### Video Transcript

The velocity of a body is given by π is equal to one plus sin of π‘, and its displacement, π₯, is equal to negative three at π‘ is equal to zero. Find π₯ as a function of time π‘.

Now, we know that our velocity, π, is the change in displacement over time. Or we can say that π is equal to dπ₯ by dπ‘ since dπ₯ by dπ‘ represents change in displacement over time. And since velocity is the differential of displacement with respect to time, this means that displacement must be equal to the integral of velocity with respect to time. So π₯ is equal to the integral of π dπ‘. Now, weβre given in the question that π is equal to one plus sin of π‘. So we can substitute this in for π here. And this gives us that π₯ is equal to the integral of one plus sin of π‘ with respect to π‘.

The next step is to complete the integration. When we integrate one with respect to π‘, we simply get π‘. And then, when we integrate sin of π‘ with respect to π‘, we get negative cos of π‘. And since we have integrated here, we mustnβt forget to add our constant of integration, which weβll call πΆ. Now, we have found an equation for displacement in terms of time. We have π₯ is equal to π‘ minus cos of π‘ plus πΆ. However, we do not know what πΆ is. Weβre given in the question that the displacement, π₯, is equal to negative three at π‘ is equal to zero.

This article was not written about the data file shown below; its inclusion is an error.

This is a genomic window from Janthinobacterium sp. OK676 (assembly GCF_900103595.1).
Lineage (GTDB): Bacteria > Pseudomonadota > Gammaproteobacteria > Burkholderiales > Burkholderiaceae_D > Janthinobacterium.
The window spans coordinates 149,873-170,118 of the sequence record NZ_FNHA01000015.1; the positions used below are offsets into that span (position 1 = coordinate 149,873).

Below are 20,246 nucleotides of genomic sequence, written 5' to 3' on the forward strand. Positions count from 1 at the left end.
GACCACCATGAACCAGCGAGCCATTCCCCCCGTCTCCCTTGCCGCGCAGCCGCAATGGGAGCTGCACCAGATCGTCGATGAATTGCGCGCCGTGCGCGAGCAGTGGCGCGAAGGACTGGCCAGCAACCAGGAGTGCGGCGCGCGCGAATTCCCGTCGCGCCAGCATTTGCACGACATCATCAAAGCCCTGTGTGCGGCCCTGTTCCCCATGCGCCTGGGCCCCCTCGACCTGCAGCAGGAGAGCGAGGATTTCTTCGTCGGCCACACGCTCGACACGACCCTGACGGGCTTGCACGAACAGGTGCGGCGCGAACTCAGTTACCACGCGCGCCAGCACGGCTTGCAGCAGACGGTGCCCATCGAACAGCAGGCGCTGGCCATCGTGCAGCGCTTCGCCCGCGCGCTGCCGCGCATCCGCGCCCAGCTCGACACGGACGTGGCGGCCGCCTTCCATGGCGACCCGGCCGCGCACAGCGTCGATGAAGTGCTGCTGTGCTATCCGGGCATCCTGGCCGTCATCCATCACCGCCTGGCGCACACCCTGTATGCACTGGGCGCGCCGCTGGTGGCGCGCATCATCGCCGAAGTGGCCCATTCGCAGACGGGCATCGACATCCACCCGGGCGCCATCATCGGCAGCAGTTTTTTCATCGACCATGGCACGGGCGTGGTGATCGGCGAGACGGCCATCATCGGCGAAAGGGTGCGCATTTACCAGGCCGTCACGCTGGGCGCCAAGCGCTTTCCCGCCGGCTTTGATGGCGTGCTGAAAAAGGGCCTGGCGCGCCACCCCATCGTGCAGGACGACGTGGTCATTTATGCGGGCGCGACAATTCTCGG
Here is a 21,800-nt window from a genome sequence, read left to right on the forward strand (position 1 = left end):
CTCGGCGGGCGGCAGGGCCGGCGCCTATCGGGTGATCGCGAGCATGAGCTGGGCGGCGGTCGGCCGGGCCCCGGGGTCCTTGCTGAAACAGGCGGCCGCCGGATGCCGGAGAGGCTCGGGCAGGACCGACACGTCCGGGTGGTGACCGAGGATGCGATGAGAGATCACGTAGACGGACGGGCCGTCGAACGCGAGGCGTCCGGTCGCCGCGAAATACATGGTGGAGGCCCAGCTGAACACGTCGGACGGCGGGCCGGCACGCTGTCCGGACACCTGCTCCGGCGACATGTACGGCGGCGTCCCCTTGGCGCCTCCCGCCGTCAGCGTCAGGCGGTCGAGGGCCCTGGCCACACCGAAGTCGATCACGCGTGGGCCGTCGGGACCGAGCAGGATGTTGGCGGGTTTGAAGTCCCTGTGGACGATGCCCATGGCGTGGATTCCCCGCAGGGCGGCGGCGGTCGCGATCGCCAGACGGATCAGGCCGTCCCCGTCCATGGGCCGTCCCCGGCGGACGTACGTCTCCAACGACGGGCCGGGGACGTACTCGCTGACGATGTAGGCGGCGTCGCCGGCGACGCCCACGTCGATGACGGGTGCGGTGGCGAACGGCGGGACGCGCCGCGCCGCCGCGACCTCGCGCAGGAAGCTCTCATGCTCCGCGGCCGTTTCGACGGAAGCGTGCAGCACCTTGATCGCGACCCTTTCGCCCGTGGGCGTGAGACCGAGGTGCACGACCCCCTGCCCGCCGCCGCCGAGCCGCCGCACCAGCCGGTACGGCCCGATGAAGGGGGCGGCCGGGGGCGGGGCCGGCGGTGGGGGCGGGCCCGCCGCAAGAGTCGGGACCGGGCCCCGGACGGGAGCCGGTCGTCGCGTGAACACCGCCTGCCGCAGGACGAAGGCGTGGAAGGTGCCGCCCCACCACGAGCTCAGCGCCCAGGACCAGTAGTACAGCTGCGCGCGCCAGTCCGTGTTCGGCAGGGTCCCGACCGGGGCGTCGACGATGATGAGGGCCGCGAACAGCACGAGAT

And so we can substitute in π₯ is equal to negative three and π‘ equals zero into our equation, giving us negative three is equal to zero minus cos of zero plus πΆ. And now we know that cos of zero is simply one. This gives us that negative three is equal to negative one plus πΆ. And we simply add one to both sides of the equation to find that πΆ is equal to negative two. So we have found our constant of integration, πΆ, which is equal to negative two. And we can substitute it back into our equation for π₯ in terms of π‘. And we find that our displacement, π₯, as a function of time, π‘, is π₯ is equal to π‘ minus cos of π‘ minus two.